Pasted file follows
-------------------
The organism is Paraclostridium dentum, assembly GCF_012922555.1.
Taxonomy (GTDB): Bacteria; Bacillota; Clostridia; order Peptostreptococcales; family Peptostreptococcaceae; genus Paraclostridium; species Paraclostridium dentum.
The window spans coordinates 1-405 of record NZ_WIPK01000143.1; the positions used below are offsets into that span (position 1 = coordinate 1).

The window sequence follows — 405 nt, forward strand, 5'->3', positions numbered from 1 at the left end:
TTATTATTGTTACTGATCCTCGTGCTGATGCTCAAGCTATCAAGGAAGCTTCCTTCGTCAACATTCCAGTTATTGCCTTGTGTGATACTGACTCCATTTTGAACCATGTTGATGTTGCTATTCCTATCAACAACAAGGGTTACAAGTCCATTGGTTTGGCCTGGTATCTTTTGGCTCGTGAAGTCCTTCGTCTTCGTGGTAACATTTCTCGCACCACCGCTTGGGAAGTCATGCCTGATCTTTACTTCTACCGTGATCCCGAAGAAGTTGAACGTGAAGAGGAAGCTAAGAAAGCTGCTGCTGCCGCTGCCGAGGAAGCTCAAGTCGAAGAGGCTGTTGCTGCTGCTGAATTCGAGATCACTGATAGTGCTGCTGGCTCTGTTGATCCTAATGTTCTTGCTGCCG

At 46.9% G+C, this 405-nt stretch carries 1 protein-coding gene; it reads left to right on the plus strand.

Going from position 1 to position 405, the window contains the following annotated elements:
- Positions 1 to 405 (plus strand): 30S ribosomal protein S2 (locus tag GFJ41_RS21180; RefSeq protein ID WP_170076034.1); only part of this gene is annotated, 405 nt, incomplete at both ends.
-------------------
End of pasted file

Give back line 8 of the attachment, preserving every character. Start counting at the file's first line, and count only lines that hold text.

- Positions 1 to 405 (plus strand): 30S ribosomal protein S2 (locus tag GFJ41_RS21180; RefSeq protein ID WP_170076034.1); only part of this gene is annotated, 405 nt, incomplete at both ends.